The Special Rapporteur on torture notes that most of the structures of a warring nation remain in place with citizens living without even minimal guarantees against the power of the State.[12] Before 2015 relatives, witnesses, and civil society were often intimidated, threatened and subject to reprisals for insisting on proper investigations. Sometimes families were forced into exile abroad.[13] No progress has been made on the vast majority of cases.[14] Since 2015 the democratic space has opened up considerably and although intimidations and harassment still occur they transpire much less frequently. Impunity for violations is still a core concern, as 22 key commitments promised by Resolution 30/1 remain unimplemented.[15]

We welcome Sri Lanka’s engagement with UN human rights mechanisms and the standing invitation to the special procedures. The Government ratified the International Convention for the Protection of All Persons from Enforced Disappearance (ICPPED) in May 2016 and recognised the competence of the Committee Against Torture to consider individual communications.[16] We also note that the President gazetted the Office on Missing Persons (OMP) in July 2017, the “first independent and permanent mechanism to address missing persons and the issue of enforced disappearances”.[17]

Challenges and Concerns

In 34th Session of the HRC, the High Commissioner drew attention to the “slow rate of progress and the lack of transparency” in realizing Resolution 30/1.[18] Although Sri Lanka ratified the ICPPED, no domestic legislation exists to enforce it.[19] National law offences have insufficient scope to encompass enforced disappearances or the penalty is too lenient for the gravity of the crime.[20] Additionally, Sri Lanka has failed to recognize the competence of the Committee on Enforced Disappearances to receive and consider individual communications.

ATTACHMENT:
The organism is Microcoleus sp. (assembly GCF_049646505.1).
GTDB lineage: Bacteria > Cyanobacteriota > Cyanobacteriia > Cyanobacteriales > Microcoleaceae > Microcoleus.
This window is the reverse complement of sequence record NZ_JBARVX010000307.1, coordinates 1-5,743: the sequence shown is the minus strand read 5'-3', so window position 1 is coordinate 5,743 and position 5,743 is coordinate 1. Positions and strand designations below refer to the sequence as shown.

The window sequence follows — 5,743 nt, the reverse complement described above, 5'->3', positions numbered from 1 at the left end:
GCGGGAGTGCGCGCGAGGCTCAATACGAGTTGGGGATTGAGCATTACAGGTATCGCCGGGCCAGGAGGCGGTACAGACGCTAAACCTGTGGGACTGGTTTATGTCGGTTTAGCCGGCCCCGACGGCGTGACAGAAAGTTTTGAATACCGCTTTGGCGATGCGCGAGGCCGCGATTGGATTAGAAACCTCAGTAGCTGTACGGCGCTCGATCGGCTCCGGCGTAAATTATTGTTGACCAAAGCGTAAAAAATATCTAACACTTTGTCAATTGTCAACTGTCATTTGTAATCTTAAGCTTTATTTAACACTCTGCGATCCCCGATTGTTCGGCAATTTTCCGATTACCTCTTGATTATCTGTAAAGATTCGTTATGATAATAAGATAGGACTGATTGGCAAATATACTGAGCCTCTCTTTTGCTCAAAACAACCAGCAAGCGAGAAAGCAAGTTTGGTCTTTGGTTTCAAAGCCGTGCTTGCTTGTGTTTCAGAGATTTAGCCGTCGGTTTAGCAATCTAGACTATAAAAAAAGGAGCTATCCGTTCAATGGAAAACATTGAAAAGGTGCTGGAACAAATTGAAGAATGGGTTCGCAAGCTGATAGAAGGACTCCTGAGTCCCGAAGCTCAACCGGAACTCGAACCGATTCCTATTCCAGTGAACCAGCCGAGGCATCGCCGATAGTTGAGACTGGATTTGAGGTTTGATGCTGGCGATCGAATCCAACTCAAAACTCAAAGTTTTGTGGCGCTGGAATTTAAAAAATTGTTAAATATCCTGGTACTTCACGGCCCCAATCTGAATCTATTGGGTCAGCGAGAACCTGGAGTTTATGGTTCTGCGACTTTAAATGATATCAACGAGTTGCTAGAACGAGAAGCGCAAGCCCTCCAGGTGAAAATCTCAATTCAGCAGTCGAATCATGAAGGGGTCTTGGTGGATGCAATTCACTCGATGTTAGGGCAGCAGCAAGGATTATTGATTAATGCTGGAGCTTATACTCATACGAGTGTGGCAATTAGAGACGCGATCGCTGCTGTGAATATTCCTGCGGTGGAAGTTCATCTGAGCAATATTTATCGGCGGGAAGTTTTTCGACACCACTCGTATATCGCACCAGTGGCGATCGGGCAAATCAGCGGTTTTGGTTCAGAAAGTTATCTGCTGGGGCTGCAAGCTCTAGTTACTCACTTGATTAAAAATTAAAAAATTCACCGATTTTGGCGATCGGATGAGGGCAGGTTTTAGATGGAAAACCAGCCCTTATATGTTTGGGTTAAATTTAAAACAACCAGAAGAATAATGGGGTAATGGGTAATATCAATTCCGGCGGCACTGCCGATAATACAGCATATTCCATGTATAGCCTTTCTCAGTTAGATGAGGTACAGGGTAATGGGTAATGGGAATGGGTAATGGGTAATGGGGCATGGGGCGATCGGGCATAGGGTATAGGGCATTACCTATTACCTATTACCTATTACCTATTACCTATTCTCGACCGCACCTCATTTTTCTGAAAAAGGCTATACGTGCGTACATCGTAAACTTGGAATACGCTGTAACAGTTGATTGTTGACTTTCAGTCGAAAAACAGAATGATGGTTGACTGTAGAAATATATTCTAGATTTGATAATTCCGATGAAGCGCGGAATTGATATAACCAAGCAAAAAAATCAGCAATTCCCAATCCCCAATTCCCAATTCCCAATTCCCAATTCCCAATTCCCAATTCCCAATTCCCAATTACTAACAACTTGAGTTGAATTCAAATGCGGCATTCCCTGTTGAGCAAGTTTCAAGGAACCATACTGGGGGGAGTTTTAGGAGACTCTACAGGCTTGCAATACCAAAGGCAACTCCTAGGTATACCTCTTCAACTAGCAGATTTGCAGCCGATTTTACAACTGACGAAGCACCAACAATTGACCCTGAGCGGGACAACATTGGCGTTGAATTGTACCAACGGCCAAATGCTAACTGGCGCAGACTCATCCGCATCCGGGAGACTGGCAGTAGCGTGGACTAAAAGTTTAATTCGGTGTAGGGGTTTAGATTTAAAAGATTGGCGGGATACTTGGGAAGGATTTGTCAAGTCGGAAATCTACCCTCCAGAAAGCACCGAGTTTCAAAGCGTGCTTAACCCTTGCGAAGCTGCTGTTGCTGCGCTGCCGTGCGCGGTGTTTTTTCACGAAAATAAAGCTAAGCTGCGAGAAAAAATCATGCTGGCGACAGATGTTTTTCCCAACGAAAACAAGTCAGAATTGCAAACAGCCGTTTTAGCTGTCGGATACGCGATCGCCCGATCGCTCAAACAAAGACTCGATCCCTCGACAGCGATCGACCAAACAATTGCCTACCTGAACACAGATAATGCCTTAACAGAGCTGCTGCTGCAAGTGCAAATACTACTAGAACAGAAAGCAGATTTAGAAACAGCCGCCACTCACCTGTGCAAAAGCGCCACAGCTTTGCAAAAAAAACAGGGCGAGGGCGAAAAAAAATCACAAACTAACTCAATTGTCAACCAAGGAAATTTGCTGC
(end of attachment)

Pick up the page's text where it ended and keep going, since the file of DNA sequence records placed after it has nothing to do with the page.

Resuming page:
The international community commended the report by the government-appointed Consultation Task Force on Reconciliation Mechanisms (CTF), which undertook wide consultations throughout the country and provided detailed recommendations.[21] The Government, however, failed to welcome the report. Neither the President nor the Prime Minister attended its handover and its findings have been casually disregarded.[22] In a statement to the HRC in February 2017, the former Foreign Minister stated that he expected to see draft legislation on the truth-seeking commission within two months.[23] No public statement has mentioned it since.[24]